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1995-2001
GamesFirst! Magazine

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by Capcom

 

scrn06-01.jpg (7896 bytes)The top-down, vertical-scrolling shooter is not dead. Indeed it may never die. It has, however, become a niche genre of gaming, resigned to pleasing die hard fans and perhaps a few stragglers. But if the makers of these games are hoping to change this, releasing stinkers like Capcom’s Giga Wing 2 isn’t going to help.

scrn04-01.jpg (8528 bytes)So far as I can tell, all college creative writing workshops share one rule: something positive can be said about even the worst of submissions, and a constructive critique should begin on that note. This leads to the joke where, after a long silence, during which the class contemplates a particularly ripe piece of writing, someone finally pipes up with "I like the font this is written in." Well, I like Giga Wing 2’s font. That is to say, the graphics have obviously been created on a next generation system. The backgrounds, the ships, the cannon fire, everything is rendered vividly in 3D. There are even inspiring moments, as when your ship flies over a body of water that reflects the sky. (It isn’t often that you get to see the sky from this perspective.)

scrn02-01.jpg (9629 bytes)Then, maybe ten seconds into the game, all of this goes straight to hell. As the screen is flooded with the relentless onslaught of enemy fighters, mid- and end-level bosses, and the dozens of shots they fire, you can kiss your 60fps goodbye. Adding to the clutter and slowdown, the programmers decided eliminate all notions of convincing depth and movement as well. Let’s face it, all games of this sort have problems with depth. How exactly does an aircraft, flying at the same height and firing on the same plane hit both air and land targets? Well, in a fun and otherwise logical game we don’t care. However, to spice up the simple vertical scrolling, Giga Wing 2 includes areas where your fighter ascends or descends into different levels within the background. This would be neat if done to move the story, say, in cut-scenes. But this game does it mid-action so that everything on the screen—your fighter, enemy fighters, even cannon fire and bombs—ascends and descends evenly at the same pace, moving around exactly as they would otherwise. Having the action and setting independent of one another in this way not only makes the game look absurd, it invokes a sense of vertigo in the player that detracts from the game play.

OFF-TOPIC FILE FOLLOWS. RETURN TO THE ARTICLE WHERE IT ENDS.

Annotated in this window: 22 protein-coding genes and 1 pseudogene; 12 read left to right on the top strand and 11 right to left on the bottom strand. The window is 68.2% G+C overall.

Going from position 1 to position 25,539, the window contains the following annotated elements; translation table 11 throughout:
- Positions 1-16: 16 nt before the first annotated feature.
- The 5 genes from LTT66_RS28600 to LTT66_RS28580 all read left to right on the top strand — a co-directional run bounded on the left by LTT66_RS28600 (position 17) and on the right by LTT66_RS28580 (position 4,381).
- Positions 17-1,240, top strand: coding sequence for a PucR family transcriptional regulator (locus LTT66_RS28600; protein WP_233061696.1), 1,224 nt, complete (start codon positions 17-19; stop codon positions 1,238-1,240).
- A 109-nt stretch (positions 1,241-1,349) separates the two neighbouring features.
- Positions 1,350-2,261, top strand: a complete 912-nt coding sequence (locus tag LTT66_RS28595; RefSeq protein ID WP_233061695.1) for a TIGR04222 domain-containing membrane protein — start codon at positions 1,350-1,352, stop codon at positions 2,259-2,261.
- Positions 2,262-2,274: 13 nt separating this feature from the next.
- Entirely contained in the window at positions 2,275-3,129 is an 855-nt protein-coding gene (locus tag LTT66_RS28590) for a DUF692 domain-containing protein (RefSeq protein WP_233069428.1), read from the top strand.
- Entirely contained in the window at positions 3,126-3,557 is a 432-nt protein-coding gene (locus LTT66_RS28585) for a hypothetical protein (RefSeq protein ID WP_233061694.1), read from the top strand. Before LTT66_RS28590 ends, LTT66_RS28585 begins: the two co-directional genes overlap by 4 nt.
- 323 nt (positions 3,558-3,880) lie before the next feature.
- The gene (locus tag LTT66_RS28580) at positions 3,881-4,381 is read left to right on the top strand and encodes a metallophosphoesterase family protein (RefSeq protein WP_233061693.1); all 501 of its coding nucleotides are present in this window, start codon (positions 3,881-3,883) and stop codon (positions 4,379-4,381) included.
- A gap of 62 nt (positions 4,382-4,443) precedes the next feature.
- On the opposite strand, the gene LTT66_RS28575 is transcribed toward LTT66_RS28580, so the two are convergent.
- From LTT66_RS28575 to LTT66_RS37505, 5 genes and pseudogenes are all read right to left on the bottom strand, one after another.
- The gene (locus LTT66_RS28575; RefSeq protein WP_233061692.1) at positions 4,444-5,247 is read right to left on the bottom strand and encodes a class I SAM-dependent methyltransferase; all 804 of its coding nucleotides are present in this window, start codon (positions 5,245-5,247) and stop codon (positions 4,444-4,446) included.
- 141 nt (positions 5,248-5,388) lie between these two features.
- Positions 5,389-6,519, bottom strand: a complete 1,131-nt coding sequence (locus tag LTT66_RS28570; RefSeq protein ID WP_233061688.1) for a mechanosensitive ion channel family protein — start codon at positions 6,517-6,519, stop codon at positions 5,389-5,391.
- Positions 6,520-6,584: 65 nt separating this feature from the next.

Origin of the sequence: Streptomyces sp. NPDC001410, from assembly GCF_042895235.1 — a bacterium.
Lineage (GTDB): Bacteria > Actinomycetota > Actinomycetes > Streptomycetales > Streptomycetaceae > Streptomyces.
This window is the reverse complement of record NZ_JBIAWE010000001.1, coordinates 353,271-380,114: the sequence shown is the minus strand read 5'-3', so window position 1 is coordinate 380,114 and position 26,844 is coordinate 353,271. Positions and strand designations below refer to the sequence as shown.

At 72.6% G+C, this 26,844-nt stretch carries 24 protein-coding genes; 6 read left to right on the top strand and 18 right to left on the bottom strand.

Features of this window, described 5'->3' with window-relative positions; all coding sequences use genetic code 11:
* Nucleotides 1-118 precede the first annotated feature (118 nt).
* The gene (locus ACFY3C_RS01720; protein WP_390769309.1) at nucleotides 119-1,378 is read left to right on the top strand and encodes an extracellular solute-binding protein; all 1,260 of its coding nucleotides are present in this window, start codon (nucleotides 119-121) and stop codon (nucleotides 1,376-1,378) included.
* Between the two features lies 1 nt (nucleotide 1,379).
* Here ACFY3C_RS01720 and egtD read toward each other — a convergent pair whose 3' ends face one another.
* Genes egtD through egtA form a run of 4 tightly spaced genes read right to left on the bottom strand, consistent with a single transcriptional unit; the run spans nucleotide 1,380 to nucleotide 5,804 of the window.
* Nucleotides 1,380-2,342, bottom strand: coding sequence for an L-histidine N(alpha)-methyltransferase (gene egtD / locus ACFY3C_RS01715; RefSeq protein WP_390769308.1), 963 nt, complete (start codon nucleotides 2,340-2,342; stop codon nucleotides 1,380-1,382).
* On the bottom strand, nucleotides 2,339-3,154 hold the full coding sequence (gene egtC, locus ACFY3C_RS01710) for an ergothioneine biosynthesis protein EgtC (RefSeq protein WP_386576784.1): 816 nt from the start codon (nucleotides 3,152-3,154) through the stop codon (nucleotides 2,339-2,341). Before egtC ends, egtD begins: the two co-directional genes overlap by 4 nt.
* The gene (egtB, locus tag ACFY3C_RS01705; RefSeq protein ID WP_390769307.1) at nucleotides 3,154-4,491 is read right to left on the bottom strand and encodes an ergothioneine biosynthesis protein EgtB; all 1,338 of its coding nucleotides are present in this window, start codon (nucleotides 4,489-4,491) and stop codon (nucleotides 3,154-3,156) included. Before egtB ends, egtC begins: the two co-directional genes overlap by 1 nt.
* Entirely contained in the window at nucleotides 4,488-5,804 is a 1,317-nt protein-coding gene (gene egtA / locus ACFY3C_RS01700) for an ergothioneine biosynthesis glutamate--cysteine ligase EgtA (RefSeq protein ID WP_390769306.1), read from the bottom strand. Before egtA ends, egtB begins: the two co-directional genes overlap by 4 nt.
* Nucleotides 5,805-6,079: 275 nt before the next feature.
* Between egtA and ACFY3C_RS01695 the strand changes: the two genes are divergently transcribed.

scrn03-01.jpg (10175 bytes)I also must address a worn out trend that Capcom just refuses to let go. Every time the player of one of their games encounters a boss or decides to pull off a special move or, in the case of Giga Wing 2, detonate a bomb, these guys think that the screen has to erupt into a big, swirling acid trip. This was sort of cool once, but anymore it is just the graphical equivalent of being hit in the face with a sledgehammer—painful, disorienting, and just plain overkill. Is anyone still impressed by Capcom’s Technicolor Dreamcoat?